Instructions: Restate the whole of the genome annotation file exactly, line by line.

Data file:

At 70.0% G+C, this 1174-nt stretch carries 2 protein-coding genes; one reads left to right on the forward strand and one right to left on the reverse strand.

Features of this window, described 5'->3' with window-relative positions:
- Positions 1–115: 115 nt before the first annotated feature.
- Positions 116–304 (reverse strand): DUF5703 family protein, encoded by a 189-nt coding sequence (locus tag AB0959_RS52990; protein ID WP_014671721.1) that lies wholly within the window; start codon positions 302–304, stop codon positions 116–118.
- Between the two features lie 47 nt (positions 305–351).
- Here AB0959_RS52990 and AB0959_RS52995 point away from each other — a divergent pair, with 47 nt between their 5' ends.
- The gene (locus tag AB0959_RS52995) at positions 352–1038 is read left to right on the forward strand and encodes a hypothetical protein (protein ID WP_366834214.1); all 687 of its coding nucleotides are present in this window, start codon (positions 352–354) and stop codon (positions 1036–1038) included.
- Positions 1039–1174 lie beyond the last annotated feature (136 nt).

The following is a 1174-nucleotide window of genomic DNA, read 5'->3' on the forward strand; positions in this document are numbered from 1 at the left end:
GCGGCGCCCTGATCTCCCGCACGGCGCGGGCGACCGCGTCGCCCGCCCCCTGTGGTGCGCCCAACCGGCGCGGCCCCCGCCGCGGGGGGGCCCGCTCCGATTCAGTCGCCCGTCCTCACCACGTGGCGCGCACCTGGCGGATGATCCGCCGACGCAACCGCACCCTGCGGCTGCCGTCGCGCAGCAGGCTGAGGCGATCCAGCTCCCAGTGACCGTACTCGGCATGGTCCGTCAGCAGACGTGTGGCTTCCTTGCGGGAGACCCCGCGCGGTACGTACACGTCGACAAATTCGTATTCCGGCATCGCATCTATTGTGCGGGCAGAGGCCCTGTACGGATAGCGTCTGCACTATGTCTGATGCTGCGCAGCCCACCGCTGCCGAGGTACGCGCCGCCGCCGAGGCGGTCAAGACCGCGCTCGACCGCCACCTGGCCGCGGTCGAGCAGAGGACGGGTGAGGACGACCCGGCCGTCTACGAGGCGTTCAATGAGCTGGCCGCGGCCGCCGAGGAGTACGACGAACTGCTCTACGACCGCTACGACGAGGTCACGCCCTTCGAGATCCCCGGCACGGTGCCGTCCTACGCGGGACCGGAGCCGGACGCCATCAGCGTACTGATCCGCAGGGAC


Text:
At 70.0% G+C, this 1174-nt stretch carries 2 protein-coding genes; one reads left to right on the forward strand and one right to left on the reverse strand.

Features of this window, described 5'->3' with window-relative positions:
- Positions 1–115: 115 nt before the first annotated feature.
- Positions 116–304 (reverse strand): DUF5703 family protein, encoded by a 189-nt coding sequence (locus tag AB0959_RS52990; protein ID WP_014671721.1) that lies wholly within the window; start codon positions 302–304, stop codon positions 116–118.
- Between the two features lie 47 nt (positions 305–351).
- Here AB0959_RS52990 and AB0959_RS52995 point away from each other — a divergent pair, with 47 nt between their 5' ends.
- The gene (locus tag AB0959_RS52995) at positions 352–1038 is read left to right on the forward strand and encodes a hypothetical protein (protein ID WP_366834214.1); all 687 of its coding nucleotides are present in this window, start codon (positions 352–354) and stop codon (positions 1036–1038) included.
- Positions 1039–1174 lie beyond the last annotated feature (136 nt).

The following is a 1174-nucleotide window of genomic DNA, read 5'->3' on the forward strand; positions in this document are numbered from 1 at the left end:
GCGGCGCCCTGATCTCCCGCACGGCGCGGGCGACCGCGTCGCCCGCCCCCTGTGGTGCGCCCAACCGGCGCGGCCCCCGCCGCGGGGGGGCCCGCTCCGATTCAGTCGCCCGTCCTCACCACGTGGCGCGCACCTGGCGGATGATCCGCCGACGCAACCGCACCCTGCGGCTGCCGTCGCGCAGCAGGCTGAGGCGATCCAGCTCCCAGTGACCGTACTCGGCATGGTCCGTCAGCAGACGTGTGGCTTCCTTGCGGGAGACCCCGCGCGGTACGTACACGTCGACAAATTCGTATTCCGGCATCGCATCTATTGTGCGGGCAGAGGCCCTGTACGGATAGCGTCTGCACTATGTCTGATGCTGCGCAGCCCACCGCTGCCGAGGTACGCGCCGCCGCCGAGGCGGTCAAGACCGCGCTCGACCGCCACCTGGCCGCGGTCGAGCAGAGGACGGGTGAGGACGACCCGGCCGTCTACGAGGCGTTCAATGAGCTGGCCGCGGCCGCCGAGGAGTACGACGAACTGCTCTACGACCGCTACGACGAGGTCACGCCCTTCGAGATCCCCGGCACGGTGCCGTCCTACGCGGGACCGGAGCCGGACGCCATCAGCGTACTGATCCGCAGGGAC